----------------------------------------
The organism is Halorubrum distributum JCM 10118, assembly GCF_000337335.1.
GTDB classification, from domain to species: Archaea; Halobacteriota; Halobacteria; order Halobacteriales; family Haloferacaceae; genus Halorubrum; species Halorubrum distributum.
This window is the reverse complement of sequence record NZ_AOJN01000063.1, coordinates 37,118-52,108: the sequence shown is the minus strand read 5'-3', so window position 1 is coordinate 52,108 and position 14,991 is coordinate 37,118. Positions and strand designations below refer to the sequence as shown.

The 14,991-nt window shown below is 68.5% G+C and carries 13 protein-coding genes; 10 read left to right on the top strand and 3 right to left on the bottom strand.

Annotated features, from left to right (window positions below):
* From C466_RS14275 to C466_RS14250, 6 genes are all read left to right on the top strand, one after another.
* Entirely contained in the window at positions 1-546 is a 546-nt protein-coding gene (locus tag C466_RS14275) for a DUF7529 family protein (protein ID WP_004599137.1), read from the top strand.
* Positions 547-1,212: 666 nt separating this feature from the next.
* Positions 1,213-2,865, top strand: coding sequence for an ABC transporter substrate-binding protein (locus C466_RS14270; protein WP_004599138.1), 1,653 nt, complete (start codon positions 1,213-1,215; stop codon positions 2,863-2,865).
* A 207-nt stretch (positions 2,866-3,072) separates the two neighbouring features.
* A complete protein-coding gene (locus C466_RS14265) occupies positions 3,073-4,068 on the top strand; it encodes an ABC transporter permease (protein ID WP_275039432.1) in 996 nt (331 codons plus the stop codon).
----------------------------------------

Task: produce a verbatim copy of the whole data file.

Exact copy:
The organism is Halorubrum distributum JCM 10118, assembly GCF_000337335.1.
GTDB classification, from domain to species: Archaea; Halobacteriota; Halobacteria; order Halobacteriales; family Haloferacaceae; genus Halorubrum; species Halorubrum distributum.
This window is the reverse complement of sequence record NZ_AOJN01000063.1, coordinates 37,118-52,108: the sequence shown is the minus strand read 5'-3', so window position 1 is coordinate 52,108 and position 14,991 is coordinate 37,118. Positions and strand designations below refer to the sequence as shown.

The 14,991-nt window shown below is 68.5% G+C and carries 13 protein-coding genes; 10 read left to right on the top strand and 3 right to left on the bottom strand.

Annotated features, from left to right (window positions below):
* From C466_RS14275 to C466_RS14250, 6 genes are all read left to right on the top strand, one after another.
* Entirely contained in the window at positions 1-546 is a 546-nt protein-coding gene (locus tag C466_RS14275) for a DUF7529 family protein (protein ID WP_004599137.1), read from the top strand.
* Positions 547-1,212: 666 nt separating this feature from the next.
* Positions 1,213-2,865, top strand: coding sequence for an ABC transporter substrate-binding protein (locus C466_RS14270; protein WP_004599138.1), 1,653 nt, complete (start codon positions 1,213-1,215; stop codon positions 2,863-2,865).
* A 207-nt stretch (positions 2,866-3,072) separates the two neighbouring features.
* A complete protein-coding gene (locus C466_RS14265) occupies positions 3,073-4,068 on the top strand; it encodes an ABC transporter permease (protein ID WP_275039432.1) in 996 nt (331 codons plus the stop codon).